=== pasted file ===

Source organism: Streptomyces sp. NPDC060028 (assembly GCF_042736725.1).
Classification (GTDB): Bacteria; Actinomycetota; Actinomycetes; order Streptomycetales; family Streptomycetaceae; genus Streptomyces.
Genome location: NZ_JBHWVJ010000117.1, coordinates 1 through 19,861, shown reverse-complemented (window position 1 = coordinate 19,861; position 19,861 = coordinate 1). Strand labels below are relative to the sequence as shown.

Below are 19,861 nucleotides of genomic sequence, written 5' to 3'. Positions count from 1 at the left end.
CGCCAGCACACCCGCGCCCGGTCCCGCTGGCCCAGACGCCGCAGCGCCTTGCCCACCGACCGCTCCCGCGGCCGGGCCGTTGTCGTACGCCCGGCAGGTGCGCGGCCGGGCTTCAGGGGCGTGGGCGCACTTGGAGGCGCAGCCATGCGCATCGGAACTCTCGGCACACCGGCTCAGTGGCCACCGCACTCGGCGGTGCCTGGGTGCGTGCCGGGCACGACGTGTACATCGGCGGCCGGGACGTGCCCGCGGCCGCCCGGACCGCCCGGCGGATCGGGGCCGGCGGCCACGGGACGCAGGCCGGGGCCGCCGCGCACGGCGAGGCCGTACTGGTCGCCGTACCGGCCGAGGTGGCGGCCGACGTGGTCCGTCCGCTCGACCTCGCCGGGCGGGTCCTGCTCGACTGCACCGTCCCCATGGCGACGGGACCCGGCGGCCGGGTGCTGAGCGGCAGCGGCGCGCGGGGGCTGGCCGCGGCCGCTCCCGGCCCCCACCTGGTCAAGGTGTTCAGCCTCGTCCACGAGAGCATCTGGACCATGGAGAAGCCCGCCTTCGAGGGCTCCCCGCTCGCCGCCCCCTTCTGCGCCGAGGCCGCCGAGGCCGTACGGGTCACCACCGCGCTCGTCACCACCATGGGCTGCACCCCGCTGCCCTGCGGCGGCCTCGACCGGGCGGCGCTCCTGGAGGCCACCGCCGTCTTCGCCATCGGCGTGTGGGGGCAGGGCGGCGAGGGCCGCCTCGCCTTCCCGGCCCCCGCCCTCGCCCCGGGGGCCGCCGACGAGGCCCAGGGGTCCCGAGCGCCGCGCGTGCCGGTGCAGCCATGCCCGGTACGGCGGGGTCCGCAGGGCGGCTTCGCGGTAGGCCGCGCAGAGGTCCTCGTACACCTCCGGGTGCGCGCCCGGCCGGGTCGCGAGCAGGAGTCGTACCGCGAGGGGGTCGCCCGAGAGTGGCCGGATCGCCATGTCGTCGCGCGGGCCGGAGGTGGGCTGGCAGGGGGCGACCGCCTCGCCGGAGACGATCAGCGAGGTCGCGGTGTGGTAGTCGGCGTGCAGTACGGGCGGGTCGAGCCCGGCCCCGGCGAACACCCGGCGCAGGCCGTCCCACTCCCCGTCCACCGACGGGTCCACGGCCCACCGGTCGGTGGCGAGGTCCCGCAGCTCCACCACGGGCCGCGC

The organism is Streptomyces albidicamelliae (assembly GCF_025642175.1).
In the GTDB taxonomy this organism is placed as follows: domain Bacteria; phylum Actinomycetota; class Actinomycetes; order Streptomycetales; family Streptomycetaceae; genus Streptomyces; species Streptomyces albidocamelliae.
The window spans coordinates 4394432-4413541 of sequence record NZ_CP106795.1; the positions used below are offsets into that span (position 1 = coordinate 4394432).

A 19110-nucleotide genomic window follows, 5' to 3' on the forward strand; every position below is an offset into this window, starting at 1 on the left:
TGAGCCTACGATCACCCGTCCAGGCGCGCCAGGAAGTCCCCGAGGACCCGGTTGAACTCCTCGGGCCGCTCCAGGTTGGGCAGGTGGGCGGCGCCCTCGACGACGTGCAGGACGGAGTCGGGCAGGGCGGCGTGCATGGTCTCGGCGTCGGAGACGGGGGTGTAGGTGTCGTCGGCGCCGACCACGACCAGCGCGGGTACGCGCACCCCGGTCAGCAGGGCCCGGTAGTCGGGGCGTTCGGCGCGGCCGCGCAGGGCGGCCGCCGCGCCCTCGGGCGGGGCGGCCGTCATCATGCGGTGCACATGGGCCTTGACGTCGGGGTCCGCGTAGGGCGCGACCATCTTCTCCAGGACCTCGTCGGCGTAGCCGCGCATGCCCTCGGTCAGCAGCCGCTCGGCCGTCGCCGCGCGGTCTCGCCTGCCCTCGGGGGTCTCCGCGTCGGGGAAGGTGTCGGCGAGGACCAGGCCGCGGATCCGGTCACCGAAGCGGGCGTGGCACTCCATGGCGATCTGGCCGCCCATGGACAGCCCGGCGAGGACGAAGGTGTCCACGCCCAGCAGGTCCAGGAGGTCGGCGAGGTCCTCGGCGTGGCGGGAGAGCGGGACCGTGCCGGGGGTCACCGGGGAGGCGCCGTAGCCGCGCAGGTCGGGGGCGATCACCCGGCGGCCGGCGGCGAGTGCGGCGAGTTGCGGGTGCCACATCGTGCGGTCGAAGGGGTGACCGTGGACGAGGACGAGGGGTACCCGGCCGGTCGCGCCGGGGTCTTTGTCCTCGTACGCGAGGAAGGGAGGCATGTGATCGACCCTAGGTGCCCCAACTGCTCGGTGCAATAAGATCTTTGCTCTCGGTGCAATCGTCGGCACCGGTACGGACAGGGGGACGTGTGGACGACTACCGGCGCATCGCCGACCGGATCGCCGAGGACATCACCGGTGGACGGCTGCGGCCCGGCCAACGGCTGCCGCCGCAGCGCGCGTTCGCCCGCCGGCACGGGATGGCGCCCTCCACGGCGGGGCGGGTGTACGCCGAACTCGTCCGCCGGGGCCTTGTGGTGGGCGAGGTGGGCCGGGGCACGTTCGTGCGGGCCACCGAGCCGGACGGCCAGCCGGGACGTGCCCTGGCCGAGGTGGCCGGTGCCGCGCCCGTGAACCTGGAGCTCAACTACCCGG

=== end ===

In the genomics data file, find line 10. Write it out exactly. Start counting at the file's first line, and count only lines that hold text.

TGAGCCTACGATCACCCGTCCAGGCGCGCCAGGAAGTCCCCGAGGACCCGGTTGAACTCCTCGGGCCGCTCCAGGTTGGGCAGGTGGGCGGCGCCCTCGACGACGTGCAGGACGGAGTCGGGCAGGGCGGCGTGCATGGTCTCGGCGTCGGAGACGGGGGTGTAGGTGTCGTCGGCGCCGACCACGACCAGCGCGGGTACGCGCACCCCGGTCAGCAGGGCCCGGTAGTCGGGGCGTTCGGCGCGGCCGCGCAGGGCGGCCGCCGCGCCCTCGGGCGGGGCGGCCGTCATCATGCGGTGCACATGGGCCTTGACGTCGGGGTCCGCGTAGGGCGCGACCATCTTCTCCAGGACCTCGTCGGCGTAGCCGCGCATGCCCTCGGTCAGCAGCCGCTCGGCCGTCGCCGCGCGGTCTCGCCTGCCCTCGGGGGTCTCCGCGTCGGGGAAGGTGTCGGCGAGGACCAGGCCGCGGATCCGGTCACCGAAGCGGGCGTGGCACTCCATGGCGATCTGGCCGCCCATGGACAGCCCGGCGAGGACGAAGGTGTCCACGCCCAGCAGGTCCAGGAGGTCGGCGAGGTCCTCGGCGTGGCGGGAGAGCGGGACCGTGCCGGGGGTCACCGGGGAGGCGCCGTAGCCGCGCAGGTCGGGGGCGATCACCCGGCGGCCGGCGGCGAGTGCGGCGAGTTGCGGGTGCCACATCGTGCGGTCGAAGGGGTGACCGTGGACGAGGACGAGGGGTACCCGGCCGGTCGCGCCGGGGTCTTTGTCCTCGTACGCGAGGAAGGGAGGCATGTGATCGACCCTAGGTGCCCCAACTGCTCGGTGCAATAAGATCTTTGCTCTCGGTGCAATCGTCGGCACCGGTACGGACAGGGGGACGTGTGGACGACTACCGGCGCATCGCCGACCGGATCGCCGAGGACATCACCGGTGGACGGCTGCGGCCCGGCCAACGGCTGCCGCCGCAGCGCGCGTTCGCCCGCCGGCACGGGATGGCGCCCTCCACGGCGGGGCGGGTGTACGCCGAACTCGTCCGCCGGGGCCTTGTGGTGGGCGAGGTGGGCCGGGGCACGTTCGTGCGGGCCACCGAGCCGGACGGCCAGCCGGGACGTGCCCTGGCCGAGGTGGCCGGTGCCGCGCCCGTGAACCTGGAGCTCAACTACCCGG